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Amid conflict, hoop dreams to be relished

SPOKANE, Wash — Play basketball or call time out for war?

Can Americans morally sit in front of TV sets and arenas coast to coast and watch sports and war?

Veteran UConn coach Jim Calhoun believes America should do both this week as the NCAA Tournament kicks off today with BYU battling Calhoun's Huskies in the first round of the South Regional here.

"We shouldn't let any tyrant control or say how we live our American way of life," Calhoun said on Wednesday.

He's right. It's called freedom of choice, something worth fighting for.

"Yeah, it's a bizarre situation right now and I've spent time watching MSNBC, CNN on our situation and war," Calhoun said. "I see people in Baghdad sitting around, their life on hold. But here, no one should suppress our American way of life. That's why our loved ones are over there protecting our way of life." Calhoun, who spent 16 days away from his team this year following prostate surgery, said he has a new appreciation for life and gratitude for God, his family and his team. Play ball? No question in his mind.

Wisconsin coach Bo Ryan, his Badgers going against Weber State today, agreed.

"This is a good opportunity to be reminded generations died for us to enjoy freedom — many before us paid the price and it's worth fighting for. Imagine going from state to state, shooting free throws, dunking the ball, hitting free throws or going snowmobiling. This is a small part of freedom not everybody in the world can do," Ryan said.

The American way of life is reflected here today as many stories unfold at this South Regional.

"This is a great stage for recognition for schools, leagues and individuals," Calhoun said.

The American way of life?

Weber State guard Jermaine Boyette steps on the stage as coach Joe Craven's diamond-find in Indiana with a chance to make himself a top NBA draft pick against Wisconsin in a regional that includes outstanding guards like UConn's Ben Gordon, Stanford's Julius Barnes. "All I can do is my best and represent my school with class and dignity, giving it my all," Boyette said.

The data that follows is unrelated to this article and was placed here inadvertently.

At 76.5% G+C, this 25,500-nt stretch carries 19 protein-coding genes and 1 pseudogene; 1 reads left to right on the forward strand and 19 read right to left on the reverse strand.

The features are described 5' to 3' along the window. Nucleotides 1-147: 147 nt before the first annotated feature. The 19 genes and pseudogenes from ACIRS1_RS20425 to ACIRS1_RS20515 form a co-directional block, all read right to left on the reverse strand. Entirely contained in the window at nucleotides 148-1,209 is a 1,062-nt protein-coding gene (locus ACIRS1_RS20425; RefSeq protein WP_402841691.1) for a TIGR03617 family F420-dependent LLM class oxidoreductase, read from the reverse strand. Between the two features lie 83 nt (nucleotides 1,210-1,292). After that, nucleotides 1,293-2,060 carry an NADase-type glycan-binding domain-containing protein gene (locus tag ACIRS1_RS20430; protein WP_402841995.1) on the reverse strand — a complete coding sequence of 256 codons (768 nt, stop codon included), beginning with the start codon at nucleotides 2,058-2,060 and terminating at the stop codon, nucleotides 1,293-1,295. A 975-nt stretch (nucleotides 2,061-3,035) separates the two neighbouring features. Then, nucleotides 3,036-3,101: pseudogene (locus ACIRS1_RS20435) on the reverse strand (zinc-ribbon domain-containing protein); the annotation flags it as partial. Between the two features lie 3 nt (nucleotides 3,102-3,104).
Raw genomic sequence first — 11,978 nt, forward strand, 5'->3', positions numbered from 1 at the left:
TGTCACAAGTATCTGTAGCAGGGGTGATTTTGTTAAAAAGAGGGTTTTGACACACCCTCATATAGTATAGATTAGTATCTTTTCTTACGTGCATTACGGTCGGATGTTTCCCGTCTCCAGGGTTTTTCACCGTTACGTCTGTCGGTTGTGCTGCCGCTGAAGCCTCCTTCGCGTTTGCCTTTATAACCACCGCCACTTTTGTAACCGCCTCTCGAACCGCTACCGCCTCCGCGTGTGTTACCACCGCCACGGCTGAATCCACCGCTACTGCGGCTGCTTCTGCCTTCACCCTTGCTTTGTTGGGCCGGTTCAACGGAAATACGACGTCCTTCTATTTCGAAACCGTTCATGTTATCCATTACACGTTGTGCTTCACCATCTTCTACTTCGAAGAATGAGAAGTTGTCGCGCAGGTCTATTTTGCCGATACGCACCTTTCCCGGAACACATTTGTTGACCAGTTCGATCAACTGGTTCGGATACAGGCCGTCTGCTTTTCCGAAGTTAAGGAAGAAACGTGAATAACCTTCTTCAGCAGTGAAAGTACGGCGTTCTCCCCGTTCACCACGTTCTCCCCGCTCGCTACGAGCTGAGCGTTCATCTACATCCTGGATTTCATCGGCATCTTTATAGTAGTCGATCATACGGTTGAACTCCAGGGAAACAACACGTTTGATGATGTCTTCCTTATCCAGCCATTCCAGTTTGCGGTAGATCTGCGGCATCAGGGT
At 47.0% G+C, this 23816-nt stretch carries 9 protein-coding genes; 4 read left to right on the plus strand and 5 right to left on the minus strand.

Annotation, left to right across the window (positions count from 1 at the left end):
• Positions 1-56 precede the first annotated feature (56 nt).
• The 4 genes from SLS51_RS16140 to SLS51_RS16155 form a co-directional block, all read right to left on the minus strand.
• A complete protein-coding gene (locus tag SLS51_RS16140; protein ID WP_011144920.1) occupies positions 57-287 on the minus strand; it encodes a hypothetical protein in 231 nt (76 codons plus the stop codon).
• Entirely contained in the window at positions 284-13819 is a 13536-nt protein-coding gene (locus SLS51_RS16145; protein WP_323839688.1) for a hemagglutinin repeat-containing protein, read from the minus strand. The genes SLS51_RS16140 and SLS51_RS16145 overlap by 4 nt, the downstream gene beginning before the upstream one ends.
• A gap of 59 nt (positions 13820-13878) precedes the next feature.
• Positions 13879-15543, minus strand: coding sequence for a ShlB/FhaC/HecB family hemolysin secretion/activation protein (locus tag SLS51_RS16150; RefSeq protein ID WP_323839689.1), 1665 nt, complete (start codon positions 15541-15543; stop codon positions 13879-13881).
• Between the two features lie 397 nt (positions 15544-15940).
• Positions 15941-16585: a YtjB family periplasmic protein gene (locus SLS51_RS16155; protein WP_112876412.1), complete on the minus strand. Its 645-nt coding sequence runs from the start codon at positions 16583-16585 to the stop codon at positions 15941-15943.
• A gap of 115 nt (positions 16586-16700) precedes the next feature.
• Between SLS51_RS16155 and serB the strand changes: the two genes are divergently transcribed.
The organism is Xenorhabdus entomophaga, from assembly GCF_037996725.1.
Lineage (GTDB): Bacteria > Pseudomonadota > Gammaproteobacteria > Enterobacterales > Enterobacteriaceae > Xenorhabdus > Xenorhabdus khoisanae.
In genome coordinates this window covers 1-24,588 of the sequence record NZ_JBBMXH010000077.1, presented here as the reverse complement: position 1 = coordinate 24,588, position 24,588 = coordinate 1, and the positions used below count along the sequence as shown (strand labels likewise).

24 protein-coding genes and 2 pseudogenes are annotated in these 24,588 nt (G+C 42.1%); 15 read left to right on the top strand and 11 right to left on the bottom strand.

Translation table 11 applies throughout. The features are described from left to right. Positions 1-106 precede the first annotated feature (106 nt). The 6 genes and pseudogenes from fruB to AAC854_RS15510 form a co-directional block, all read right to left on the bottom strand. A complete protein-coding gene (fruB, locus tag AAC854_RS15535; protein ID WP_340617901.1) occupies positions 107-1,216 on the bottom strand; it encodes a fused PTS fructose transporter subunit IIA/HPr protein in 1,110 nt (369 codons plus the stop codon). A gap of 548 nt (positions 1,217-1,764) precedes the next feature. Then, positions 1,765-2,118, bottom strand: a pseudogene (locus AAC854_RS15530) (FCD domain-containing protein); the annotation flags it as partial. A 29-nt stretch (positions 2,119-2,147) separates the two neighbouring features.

This time last year, BYU reserve guard Marc Roberts was on an LDS mission in Mendoza, Argentina, a country in economic turmoil whose big spark at the time was hype over World Cup soccer. Roberts, who may not get on the court today, is "thrilled" to be in the Big Dance and wherever it takes him.

Former Weber State center Jake Shoff, now a key BYU reserve, has a unique perspective having played for two teams in the South Regional. Same with teammate Ricky Bower, who transferred from Wisconsin, Weber State's opponent. Meanwhile Shoff's brother-in-law, Elder Ben Criddle, who is serving an LDS mission two hours away, received permission from his mission president to see today's BYU-UConn game in Spokane.

Washington natives on BYU's roster, Mark Bigelow and Terry Nashif, have cornered more than 36 tickets from teammates so family members can make the trek from Olympia and Vancouver. "I haven't played in this state in four years. I'm excited, this is a dream come true," Nashif said.<

Luis Lemes and Rafael Araujo, natives of Brazil who were playing JC ball in Oklahoma and Arizona last March, are excited as kids at a carnival this week. The opportunity also comes for Weber's Slobodan Ocokoljic (Serbia), Stephan Bachmann (Switzerland) and Steve Morrison (Canada). "I can't believe it, I'm so happy," Lemes said. It's great for our team, for our players and it is exciting to be a part of it, to just be here, to be on this team and play."

"We've got diversity on our team," Weber State coach Joe Cravens said. "I remember our season starting on a flight to Alaska. I walked through the cabin and our Swiss center was reading an economics book, our Mormon returned missionary was reading the Book of Mormon and our guard from Gary, Ind., was looking at Playboy Magazine. I asked them all to switch reading material. We had two guys change majors and another change his religion." Only in America.

Tip it off, let's go.